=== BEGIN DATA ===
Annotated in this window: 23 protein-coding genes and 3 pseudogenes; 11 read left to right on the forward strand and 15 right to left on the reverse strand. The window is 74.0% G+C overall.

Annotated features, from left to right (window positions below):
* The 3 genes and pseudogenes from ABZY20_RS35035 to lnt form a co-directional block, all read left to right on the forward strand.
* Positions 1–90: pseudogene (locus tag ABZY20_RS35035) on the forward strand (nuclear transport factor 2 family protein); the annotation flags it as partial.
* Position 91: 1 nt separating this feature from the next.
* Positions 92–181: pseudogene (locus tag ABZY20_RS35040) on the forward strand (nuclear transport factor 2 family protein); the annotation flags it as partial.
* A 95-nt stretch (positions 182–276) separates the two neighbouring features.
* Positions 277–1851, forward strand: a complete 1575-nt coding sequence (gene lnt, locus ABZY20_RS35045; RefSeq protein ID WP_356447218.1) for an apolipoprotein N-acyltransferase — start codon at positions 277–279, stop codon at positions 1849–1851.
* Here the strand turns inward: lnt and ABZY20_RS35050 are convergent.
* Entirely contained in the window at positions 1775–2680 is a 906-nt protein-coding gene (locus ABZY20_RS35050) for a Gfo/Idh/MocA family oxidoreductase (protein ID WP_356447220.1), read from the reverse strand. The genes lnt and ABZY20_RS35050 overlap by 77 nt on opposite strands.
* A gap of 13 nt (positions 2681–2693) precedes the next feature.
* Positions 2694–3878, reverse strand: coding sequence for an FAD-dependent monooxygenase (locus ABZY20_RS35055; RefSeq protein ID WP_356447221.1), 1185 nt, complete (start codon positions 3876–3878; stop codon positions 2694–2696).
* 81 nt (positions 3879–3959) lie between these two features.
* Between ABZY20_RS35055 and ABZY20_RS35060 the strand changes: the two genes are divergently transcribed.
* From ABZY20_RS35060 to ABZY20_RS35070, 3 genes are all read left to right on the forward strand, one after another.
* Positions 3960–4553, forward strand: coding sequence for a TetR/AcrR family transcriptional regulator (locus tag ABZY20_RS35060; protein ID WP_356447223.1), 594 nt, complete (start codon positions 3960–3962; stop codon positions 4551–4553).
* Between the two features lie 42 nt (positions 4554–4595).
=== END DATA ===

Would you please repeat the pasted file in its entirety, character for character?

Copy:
Annotated in this window: 23 protein-coding genes and 3 pseudogenes; 11 read left to right on the forward strand and 15 right to left on the reverse strand. The window is 74.0% G+C overall.

Annotated features, from left to right (window positions below):
* The 3 genes and pseudogenes from ABZY20_RS35035 to lnt form a co-directional block, all read left to right on the forward strand.
* Positions 1–90: pseudogene (locus tag ABZY20_RS35035) on the forward strand (nuclear transport factor 2 family protein); the annotation flags it as partial.
* Position 91: 1 nt separating this feature from the next.
* Positions 92–181: pseudogene (locus tag ABZY20_RS35040) on the forward strand (nuclear transport factor 2 family protein); the annotation flags it as partial.
* A 95-nt stretch (positions 182–276) separates the two neighbouring features.
* Positions 277–1851, forward strand: a complete 1575-nt coding sequence (gene lnt, locus ABZY20_RS35045; RefSeq protein ID WP_356447218.1) for an apolipoprotein N-acyltransferase — start codon at positions 277–279, stop codon at positions 1849–1851.
* Here the strand turns inward: lnt and ABZY20_RS35050 are convergent.
* Entirely contained in the window at positions 1775–2680 is a 906-nt protein-coding gene (locus ABZY20_RS35050) for a Gfo/Idh/MocA family oxidoreductase (protein ID WP_356447220.1), read from the reverse strand. The genes lnt and ABZY20_RS35050 overlap by 77 nt on opposite strands.
* A gap of 13 nt (positions 2681–2693) precedes the next feature.
* Positions 2694–3878, reverse strand: coding sequence for an FAD-dependent monooxygenase (locus ABZY20_RS35055; RefSeq protein ID WP_356447221.1), 1185 nt, complete (start codon positions 3876–3878; stop codon positions 2694–2696).
* 81 nt (positions 3879–3959) lie between these two features.
* Between ABZY20_RS35055 and ABZY20_RS35060 the strand changes: the two genes are divergently transcribed.
* From ABZY20_RS35060 to ABZY20_RS35070, 3 genes are all read left to right on the forward strand, one after another.
* Positions 3960–4553, forward strand: coding sequence for a TetR/AcrR family transcriptional regulator (locus tag ABZY20_RS35060; protein ID WP_356447223.1), 594 nt, complete (start codon positions 3960–3962; stop codon positions 4551–4553).
* Between the two features lie 42 nt (positions 4554–4595).